The SOE I visited is in Shaanxi province, about an hour’s drive from the capital, Xi’an. The factory was established in 1966, at the start of the Cultural Revolution, by a team of thousands of workers forcibly relocated from Tianjin. It manufactures certain special types of fiberglass, including some used by China’s military and space program. The SOE still produces many of the same products, on 45 year-old equipment, in a sprawling and broken-down facility the likes of which I’d never seen before in China. Most of the buildings are dilapidated, the roads inside potholed. Polluted waste water belches from pipes into overflowing holding pens.

This company, in one sense, is lucky. It has no competitors inside China, and only two elsewhere, Soviet-era factories in Byelorussia and Latvia. Saddled with unnecesarily large payroll and other ancillary costs not related to producing fiberglass, profit margins are low. But, the company earns money most years, including about $1 million in profits in 2011.

The problem, though, is that the company can’t get the capital to modernize, expand or rationalize its workforce of almost 2,500. It’s still responsible for the running costs of a local hospital, school and kindergarten. When the company’s boss goes to the government for help, he’s mainly told to fend for himself. The company is too small to get any attention from its government owners. So, it floats along in a kind of sad limbo.

With money and profit-seeking owners, the company could probably grow into a quite successful industrial business. The market for its products is actually growing. If they could let go excess payroll and obligations, margins would likely rise above 15%, generating sufficient surplus to finance the large expansion plans and upgrade the company’s boss has been trying, unsuccessfully, to implement for six years. The government says it has no cash to inject. State-owned banks, for all their supposed leniency towards SOEs, won’t increase lending. Instead, the government is urging the factory boss to find a private investor, to put together some kind of privatization plan.

But, in this case and many like it, whenever the Chinese government won’t invest, few if any sane private investors will. Any new investor would have to fund the cost of layoffs of up to 1,800 people. Most are entitled to one month severance for every month of employment.  Average salary is around $500 a month.

The new investor would also, according to Chinese law, probably need to buy its shares from the provincial arm of SASAC at a price tied to the company’s net assets, not its rather dismal operating performance. The entire business may be worth only $10 million. But, using the net asset formula, which includes a big chunk of valuable land, the price almost triples. After all this money goes out the door, the new investor would need to pump another $12mn-$15 mn into the company to finance improvements and expansion.

For any investor seeking to buy control of the company, the likely rate of return after all these outlays, even under the most optimistic scenarios, would be under 10% a year.  That’s a deal that few investors would consider. Along with the need to shell out all the money, a new owner would also acquire lots of contingent liabilities of unpredictable size and severity, including the cost of an environmental clean-up, repairs to company-owned housing where most of the current 2,300 workers, as well as retirees, live.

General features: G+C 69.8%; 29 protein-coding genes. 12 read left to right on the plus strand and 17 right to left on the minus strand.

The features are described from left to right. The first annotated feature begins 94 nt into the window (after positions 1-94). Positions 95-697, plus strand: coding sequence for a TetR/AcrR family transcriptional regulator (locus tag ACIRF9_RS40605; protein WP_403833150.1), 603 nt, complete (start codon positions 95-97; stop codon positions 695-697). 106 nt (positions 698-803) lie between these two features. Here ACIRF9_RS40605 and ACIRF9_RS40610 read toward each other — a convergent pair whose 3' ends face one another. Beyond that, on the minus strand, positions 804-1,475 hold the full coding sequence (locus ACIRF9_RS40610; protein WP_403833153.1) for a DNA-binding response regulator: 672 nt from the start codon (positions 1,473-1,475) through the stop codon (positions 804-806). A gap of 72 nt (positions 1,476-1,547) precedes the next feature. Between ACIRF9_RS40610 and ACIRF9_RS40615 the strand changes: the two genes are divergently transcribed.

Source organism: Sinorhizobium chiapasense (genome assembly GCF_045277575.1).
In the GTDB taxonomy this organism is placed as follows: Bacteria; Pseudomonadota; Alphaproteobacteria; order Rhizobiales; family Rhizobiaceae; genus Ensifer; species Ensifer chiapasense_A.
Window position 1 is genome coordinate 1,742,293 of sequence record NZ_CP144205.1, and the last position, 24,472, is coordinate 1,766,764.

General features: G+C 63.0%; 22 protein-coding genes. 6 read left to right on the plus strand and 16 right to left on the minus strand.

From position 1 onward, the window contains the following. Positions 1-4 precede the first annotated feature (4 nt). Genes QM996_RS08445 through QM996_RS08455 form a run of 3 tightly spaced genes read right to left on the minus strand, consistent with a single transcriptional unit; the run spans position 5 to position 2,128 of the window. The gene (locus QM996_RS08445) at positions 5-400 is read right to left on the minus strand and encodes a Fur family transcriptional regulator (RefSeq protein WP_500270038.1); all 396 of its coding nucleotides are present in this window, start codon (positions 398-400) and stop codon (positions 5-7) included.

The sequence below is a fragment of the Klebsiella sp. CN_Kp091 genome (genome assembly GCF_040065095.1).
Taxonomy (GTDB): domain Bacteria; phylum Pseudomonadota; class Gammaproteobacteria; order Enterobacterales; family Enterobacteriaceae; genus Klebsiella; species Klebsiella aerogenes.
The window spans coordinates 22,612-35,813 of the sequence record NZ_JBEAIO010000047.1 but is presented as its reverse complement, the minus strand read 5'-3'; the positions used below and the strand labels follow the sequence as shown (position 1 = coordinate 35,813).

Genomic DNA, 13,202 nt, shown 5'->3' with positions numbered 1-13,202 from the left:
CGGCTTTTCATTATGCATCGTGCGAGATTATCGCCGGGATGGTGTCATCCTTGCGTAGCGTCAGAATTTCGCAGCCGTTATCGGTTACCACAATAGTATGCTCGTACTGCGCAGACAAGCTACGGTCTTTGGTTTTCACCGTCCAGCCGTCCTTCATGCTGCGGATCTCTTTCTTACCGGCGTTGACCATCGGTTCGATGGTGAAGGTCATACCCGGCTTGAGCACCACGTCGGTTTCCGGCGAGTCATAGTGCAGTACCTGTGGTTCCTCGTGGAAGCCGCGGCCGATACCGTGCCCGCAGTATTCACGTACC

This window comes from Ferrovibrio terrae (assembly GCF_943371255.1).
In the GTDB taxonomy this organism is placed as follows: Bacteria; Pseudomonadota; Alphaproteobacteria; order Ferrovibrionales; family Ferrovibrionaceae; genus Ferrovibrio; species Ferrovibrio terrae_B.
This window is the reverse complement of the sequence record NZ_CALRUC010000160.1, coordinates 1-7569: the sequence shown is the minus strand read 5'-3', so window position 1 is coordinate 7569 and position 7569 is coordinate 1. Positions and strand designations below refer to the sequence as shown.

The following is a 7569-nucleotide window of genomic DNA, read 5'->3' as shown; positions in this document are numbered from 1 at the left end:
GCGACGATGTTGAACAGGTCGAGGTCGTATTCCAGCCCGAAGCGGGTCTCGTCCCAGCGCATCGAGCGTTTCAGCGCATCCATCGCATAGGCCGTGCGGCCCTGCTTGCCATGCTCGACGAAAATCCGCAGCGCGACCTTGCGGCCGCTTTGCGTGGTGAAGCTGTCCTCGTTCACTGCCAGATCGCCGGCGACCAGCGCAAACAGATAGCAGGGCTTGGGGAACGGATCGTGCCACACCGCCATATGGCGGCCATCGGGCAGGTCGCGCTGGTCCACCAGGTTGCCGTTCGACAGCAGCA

After spending the day with him, I sympathize with the company boss’s plight. He wants to run an efficient operation, turn it into a leading producer of certain high-technology fiberglass materials, and maybe earn his way into owning a small piece of the company. But, the current mix of policies in China will make that hard, if not impossible, to achieve.

While big SOEs do enjoy a lot of political clout, with sparkling new headquarters, and a low cost of capital that other companies envy, these smaller SOEs inhabit an altogether different and inhospitable world. Government ownership is far more of a hindrance than a help. And yet, they have no real way to free themselves.  These SOEs are, as Americans would say, SOL.

 

Teaching the Elephant to Dance – China’s SOEs Transform

Over the last thirty years, China has gone from a country where just about all companies were state-owned enterprises (so-called “SOEs”) to one where now fewer than 30% are. Much of the dynamism in China’s domestic economy comes from these newer private companies. There are some very strong SOEs dominating key sectors of China’s economy, including China Mobile, Sinopec, ICBC and other large banks, as well as airlines and utilities. These companies have also been partially privatized by selling minority stakes on global stock markets. This has provided huge amounts of new capital and brought with it improved performance and corporate governance at these top SOEs.

But, many SOEs have failed, while others languish with inefficient production, overstaffing and outmoded products. For many of these, the prognosis is not good. But, at the same time, there is a entrepreneurial transformation getting underway at some of these SOEs. Managers are beginning to act more like owners and less like civil servants. We are seeing this now in our work. Some of the most interesting companies we’re talking to are SOEs eager to bring in outside capital as a first step towards privatization, and subsidiaries of larger SOEs looking for ways to split themselves off from their parent and go public independently.